Actually, re-reading Kalle’s remark that Abilio replied to, I guess I have a fundamental misunderstanding of what constitutes the WH40K universe since I equated that to Space Marines. So I’m curious now what else there is, since I gather that Kalle likes WH40K but doesn’t enjoy Space Marines. Guess I need to get cracking on that reading.

The WH40K universe is a sprawling affair set in a future so remote that the current era is lost to history. Humanity dominates the galaxy, but the government is a brutal police-state that makes modern North Korea look like a liberal’s dream-California by comparison. Enemies encroach from all sides (and from within!), humanity’s rule is in general decline… and has been for thousands of years.

Basically, Games Workshop took the universe of Frank Herbert’s Dune, threw in aspects of the Holy Roman Empire circa 12th century, and added a supernatural threat to the sci-fi/fantasy mix.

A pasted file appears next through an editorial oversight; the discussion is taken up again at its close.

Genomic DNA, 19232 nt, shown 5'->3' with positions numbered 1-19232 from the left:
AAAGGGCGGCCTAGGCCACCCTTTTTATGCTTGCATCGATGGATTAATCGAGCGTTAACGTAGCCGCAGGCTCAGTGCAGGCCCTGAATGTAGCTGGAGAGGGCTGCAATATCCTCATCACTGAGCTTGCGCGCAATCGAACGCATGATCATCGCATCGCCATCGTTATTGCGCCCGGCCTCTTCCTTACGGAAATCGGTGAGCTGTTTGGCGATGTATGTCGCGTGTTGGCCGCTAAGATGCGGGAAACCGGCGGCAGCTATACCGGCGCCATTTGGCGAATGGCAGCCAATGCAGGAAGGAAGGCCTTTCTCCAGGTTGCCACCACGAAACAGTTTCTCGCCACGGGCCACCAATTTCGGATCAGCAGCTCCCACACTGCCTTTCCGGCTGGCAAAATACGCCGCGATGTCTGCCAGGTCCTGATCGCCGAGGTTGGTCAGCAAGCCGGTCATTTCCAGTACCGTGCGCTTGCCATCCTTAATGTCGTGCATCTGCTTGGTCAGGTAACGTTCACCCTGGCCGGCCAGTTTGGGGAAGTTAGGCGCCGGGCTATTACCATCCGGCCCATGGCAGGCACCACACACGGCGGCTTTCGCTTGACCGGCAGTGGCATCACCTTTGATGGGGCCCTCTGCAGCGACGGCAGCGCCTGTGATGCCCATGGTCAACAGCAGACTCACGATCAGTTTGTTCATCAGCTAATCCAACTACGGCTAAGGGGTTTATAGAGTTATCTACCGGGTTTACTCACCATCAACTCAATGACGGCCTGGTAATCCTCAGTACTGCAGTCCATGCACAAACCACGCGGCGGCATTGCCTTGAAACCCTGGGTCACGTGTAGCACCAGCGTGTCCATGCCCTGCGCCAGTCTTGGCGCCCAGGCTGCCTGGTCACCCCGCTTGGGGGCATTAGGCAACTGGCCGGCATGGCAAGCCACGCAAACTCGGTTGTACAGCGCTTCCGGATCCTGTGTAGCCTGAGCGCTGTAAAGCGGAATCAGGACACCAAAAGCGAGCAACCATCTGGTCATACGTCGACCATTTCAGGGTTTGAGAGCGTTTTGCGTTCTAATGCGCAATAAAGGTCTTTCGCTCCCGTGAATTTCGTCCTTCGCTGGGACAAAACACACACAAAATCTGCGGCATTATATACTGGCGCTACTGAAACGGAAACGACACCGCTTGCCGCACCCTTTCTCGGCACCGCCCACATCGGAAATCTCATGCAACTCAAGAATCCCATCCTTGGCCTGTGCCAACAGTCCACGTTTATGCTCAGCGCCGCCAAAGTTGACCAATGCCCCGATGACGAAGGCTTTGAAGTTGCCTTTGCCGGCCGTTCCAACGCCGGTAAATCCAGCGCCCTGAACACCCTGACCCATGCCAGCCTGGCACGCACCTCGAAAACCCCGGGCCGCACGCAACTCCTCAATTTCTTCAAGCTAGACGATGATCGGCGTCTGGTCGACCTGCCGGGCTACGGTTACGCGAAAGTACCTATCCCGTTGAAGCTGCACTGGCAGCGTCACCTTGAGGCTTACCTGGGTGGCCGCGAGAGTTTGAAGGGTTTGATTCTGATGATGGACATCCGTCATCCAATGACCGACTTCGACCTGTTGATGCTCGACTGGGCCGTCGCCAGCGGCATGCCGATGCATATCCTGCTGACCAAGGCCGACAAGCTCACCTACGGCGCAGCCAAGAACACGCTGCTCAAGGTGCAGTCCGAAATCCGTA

As for the fiction, it runs the gamut of the background material. Most of it revolves around the Space Marines, as you’ve seen.

Abnett’s stuff tends to get a little more in-depth, however. His “Gaunt’s Ghosts” books follow an Imperial Army regiment through a metric ass-load of books with nary a space marine to be seen. It’s kind of like “Sharpe’s Rifles” in space: Abnett takes a wide variety of war story tropes and fits them into the WH40K setting on various planets (e.g., the WWI trench warfare story, the Vietnam jungle-fighting story, the soldiers in a haunted house story, etc.).